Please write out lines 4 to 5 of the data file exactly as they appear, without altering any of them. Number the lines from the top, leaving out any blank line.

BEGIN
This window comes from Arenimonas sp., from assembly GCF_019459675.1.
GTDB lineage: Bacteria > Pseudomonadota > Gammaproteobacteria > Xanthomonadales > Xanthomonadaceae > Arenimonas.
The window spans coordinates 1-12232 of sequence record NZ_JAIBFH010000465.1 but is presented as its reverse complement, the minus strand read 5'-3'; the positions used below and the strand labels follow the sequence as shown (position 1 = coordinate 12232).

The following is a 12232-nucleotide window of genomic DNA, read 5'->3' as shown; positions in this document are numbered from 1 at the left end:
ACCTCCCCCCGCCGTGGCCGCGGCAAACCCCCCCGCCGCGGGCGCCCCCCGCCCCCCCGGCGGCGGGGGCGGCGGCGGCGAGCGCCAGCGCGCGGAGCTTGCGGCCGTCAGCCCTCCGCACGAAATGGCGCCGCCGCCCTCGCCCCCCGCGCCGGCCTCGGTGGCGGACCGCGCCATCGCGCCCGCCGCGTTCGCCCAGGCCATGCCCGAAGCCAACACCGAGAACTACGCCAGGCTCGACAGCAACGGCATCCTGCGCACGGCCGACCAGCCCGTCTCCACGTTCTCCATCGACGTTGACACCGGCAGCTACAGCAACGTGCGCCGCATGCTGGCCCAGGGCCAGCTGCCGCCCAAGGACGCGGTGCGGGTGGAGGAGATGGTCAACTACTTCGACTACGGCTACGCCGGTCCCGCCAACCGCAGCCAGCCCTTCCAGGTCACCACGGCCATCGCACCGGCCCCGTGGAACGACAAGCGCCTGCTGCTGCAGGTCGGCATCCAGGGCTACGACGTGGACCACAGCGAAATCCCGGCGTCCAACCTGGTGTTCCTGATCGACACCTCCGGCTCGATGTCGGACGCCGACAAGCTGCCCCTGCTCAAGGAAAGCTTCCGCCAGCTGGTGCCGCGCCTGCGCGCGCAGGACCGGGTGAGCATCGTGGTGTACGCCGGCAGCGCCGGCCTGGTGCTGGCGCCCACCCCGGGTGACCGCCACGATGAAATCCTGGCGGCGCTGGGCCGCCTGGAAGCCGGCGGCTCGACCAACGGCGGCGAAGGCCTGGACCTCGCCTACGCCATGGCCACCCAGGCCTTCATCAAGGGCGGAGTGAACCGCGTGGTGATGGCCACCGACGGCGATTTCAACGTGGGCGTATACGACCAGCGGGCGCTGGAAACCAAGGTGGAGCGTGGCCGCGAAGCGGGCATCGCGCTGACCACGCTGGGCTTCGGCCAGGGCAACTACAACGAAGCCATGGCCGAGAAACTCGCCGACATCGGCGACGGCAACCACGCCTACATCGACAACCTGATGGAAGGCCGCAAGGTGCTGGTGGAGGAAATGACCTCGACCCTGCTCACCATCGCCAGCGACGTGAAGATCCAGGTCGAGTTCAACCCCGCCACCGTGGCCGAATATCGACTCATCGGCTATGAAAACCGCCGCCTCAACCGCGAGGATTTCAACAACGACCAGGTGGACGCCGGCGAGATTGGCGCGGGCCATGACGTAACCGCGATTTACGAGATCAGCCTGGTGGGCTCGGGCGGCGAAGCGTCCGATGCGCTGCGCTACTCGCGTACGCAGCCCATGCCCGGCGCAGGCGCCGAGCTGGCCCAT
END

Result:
The following is a 12232-nucleotide window of genomic DNA, read 5'->3' as shown; positions in this document are numbered from 1 at the left end:
ACCTCCCCCCGCCGTGGCCGCGGCAAACCCCCCCGCCGCGGGCGCCCCCCGCCCCCCCGGCGGCGGGGGCGGCGGCGGCGAGCGCCAGCGCGCGGAGCTTGCGGCCGTCAGCCCTCCGCACGAAATGGCGCCGCCGCCCTCGCCCCCCGCGCCGGCCTCGGTGGCGGACCGCGCCATCGCGCCCGCCGCGTTCGCCCAGGCCATGCCCGAAGCCAACACCGAGAACTACGCCAGGCTCGACAGCAACGGCATCCTGCGCACGGCCGACCAGCCCGTCTCCACGTTCTCCATCGACGTTGACACCGGCAGCTACAGCAACGTGCGCCGCATGCTGGCCCAGGGCCAGCTGCCGCCCAAGGACGCGGTGCGGGTGGAGGAGATGGTCAACTACTTCGACTACGGCTACGCCGGTCCCGCCAACCGCAGCCAGCCCTTCCAGGTCACCACGGCCATCGCACCGGCCCCGTGGAACGACAAGCGCCTGCTGCTGCAGGTCGGCATCCAGGGCTACGACGTGGACCACAGCGAAATCCCGGCGTCCAACCTGGTGTTCCTGATCGACACCTCCGGCTCGATGTCGGACGCCGACAAGCTGCCCCTGCTCAAGGAAAGCTTCCGCCAGCTGGTGCCGCGCCTGCGCGCGCAGGACCGGGTGAGCATCGTGGTGTACGCCGGCAGCGCCGGCCTGGTGCTGGCGCCCACCCCGGGTGACCGCCACGATGAAATCCTGGCGGCGCTGGGCCGCCTGGAAGCCGGCGGCTCGACCAACGGCGGCGAAGGCCTGGACCTCGCCTACGCCATGGCCACCCAGGCCTTCATCAAGGGCGGAGTGAACCGCGTGGTGATGGCCACCGACGGCGATTTCAACGTGGGCGTATACGACCAGCGGGCGCTGGAAACCAAGGTGGAGCGTGGCCGCGAAGCGGGCATCGCGCTGACCACGCTGGGCTTCGGCCAGGGCAACTACAACGAAGCCATGGCCGAGAAACTCGCCGACATCGGCGACGGCAACCACGCCTACATCGACAACCTGATGGAAGGCCGCAAGGTGCTGGTGGAGGAAATGACCTCGACCCTGCTCACCATCGCCAGCGACGTGAAGATCCAGGTCGAGTTCAACCCCGCCACCGTGGCCGAATATCGACTCATCGGCTATGAAAACCGCCGCCTCAACCGCGAGGATTTCAACAACGACCAGGTGGACGCCGGCGAGATTGGCGCGGGCCATGACGTAACCGCGATTTACGAGATCAGCCTGGTGGGCTCGGGCGGCGAAGCGTCCGATGCGCTGCGCTACTCGCGTACGCAGCCCATGCCCGGCGCAGGCGCCGAGCTGGCCCAT